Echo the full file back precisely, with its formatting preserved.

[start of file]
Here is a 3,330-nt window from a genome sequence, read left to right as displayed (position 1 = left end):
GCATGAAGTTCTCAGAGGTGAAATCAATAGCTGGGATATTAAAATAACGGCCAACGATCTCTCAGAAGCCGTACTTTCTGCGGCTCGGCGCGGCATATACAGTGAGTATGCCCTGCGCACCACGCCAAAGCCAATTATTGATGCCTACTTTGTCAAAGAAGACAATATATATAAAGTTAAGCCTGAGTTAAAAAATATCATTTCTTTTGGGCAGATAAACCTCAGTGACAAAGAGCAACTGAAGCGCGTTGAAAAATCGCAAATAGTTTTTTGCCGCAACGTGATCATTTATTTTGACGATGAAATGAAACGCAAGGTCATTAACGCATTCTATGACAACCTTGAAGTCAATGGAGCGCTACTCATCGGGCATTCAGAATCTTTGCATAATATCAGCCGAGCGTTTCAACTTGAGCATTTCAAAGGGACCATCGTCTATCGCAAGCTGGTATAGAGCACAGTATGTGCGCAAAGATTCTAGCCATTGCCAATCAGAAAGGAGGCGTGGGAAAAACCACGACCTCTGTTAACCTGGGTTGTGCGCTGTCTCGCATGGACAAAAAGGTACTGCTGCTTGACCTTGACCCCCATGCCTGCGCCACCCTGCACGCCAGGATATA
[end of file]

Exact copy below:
Here is a 3,330-nt window from a genome sequence, read left to right as displayed (position 1 = left end):
GCATGAAGTTCTCAGAGGTGAAATCAATAGCTGGGATATTAAAATAACGGCCAACGATCTCTCAGAAGCCGTACTTTCTGCGGCTCGGCGCGGCATATACAGTGAGTATGCCCTGCGCACCACGCCAAAGCCAATTATTGATGCCTACTTTGTCAAAGAAGACAATATATATAAAGTTAAGCCTGAGTTAAAAAATATCATTTCTTTTGGGCAGATAAACCTCAGTGACAAAGAGCAACTGAAGCGCGTTGAAAAATCGCAAATAGTTTTTTGCCGCAACGTGATCATTTATTTTGACGATGAAATGAAACGCAAGGTCATTAACGCATTCTATGACAACCTTGAAGTCAATGGAGCGCTACTCATCGGGCATTCAGAATCTTTGCATAATATCAGCCGAGCGTTTCAACTTGAGCATTTCAAAGGGACCATCGTCTATCGCAAGCTGGTATAGAGCACAGTATGTGCGCAAAGATTCTAGCCATTGCCAATCAGAAAGGAGGCGTGGGAAAAACCACGACCTCTGTTAACCTGGGTTGTGCGCTGTCTCGCATGGACAAAAAGGTACTGCTGCTTGACCTTGACCCCCATGCCTGCGCCACCCTGCACGCCAGGATATA